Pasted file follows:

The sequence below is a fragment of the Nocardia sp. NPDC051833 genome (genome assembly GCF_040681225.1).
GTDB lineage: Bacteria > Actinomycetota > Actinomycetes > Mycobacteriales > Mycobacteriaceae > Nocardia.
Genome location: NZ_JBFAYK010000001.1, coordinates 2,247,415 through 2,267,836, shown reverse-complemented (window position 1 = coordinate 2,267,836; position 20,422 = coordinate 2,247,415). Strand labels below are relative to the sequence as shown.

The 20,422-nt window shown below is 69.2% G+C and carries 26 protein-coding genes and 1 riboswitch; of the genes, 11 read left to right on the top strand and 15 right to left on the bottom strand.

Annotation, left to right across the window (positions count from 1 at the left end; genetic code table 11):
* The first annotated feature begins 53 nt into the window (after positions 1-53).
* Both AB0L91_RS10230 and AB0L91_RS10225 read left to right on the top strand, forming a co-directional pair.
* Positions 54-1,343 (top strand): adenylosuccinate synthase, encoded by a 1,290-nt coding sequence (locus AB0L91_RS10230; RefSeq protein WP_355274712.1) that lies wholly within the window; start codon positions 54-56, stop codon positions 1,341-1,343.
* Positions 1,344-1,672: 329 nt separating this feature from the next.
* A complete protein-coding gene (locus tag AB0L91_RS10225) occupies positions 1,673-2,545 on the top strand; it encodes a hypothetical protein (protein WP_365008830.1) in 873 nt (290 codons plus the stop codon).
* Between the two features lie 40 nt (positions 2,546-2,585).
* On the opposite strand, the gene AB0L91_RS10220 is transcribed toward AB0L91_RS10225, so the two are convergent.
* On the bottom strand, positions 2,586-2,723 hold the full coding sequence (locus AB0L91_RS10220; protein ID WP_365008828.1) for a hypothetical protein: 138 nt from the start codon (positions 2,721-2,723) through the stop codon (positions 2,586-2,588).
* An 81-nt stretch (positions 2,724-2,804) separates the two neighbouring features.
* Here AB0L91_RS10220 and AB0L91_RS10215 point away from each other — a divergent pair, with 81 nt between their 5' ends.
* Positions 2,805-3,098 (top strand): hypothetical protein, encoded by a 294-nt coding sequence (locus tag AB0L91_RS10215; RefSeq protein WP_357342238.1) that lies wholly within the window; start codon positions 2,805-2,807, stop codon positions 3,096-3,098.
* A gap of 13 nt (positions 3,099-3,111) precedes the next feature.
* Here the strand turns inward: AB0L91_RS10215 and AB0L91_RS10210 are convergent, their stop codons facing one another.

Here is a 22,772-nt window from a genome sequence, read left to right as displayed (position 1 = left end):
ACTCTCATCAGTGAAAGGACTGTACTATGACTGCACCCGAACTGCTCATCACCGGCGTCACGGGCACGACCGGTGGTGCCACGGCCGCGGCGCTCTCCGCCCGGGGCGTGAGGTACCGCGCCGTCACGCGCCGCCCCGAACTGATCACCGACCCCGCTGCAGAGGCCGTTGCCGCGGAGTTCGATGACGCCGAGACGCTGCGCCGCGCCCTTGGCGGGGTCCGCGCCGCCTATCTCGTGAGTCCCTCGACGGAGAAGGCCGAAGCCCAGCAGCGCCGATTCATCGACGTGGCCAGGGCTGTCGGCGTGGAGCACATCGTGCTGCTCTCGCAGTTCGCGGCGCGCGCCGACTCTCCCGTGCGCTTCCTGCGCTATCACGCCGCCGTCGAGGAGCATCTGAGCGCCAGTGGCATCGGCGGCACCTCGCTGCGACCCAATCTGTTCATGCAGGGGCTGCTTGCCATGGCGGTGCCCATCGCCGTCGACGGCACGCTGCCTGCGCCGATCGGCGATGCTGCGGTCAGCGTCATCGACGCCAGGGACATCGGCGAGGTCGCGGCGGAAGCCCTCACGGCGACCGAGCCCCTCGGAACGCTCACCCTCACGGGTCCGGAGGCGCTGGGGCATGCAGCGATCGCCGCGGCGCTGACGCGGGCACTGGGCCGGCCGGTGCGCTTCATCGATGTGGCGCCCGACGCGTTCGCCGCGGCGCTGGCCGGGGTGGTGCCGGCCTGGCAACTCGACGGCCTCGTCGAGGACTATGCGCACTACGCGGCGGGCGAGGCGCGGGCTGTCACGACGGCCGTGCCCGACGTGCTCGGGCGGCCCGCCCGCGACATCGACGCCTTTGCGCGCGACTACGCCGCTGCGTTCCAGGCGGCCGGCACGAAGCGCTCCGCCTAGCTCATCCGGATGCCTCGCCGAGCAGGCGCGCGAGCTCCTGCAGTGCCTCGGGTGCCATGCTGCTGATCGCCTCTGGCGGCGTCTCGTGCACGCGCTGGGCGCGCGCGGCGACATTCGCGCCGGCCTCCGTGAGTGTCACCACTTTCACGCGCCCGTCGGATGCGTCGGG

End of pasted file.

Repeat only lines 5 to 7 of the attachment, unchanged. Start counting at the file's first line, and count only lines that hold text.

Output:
Annotation, left to right across the window (positions count from 1 at the left end; genetic code table 11):
* The first annotated feature begins 53 nt into the window (after positions 1-53).
* Both AB0L91_RS10230 and AB0L91_RS10225 read left to right on the top strand, forming a co-directional pair.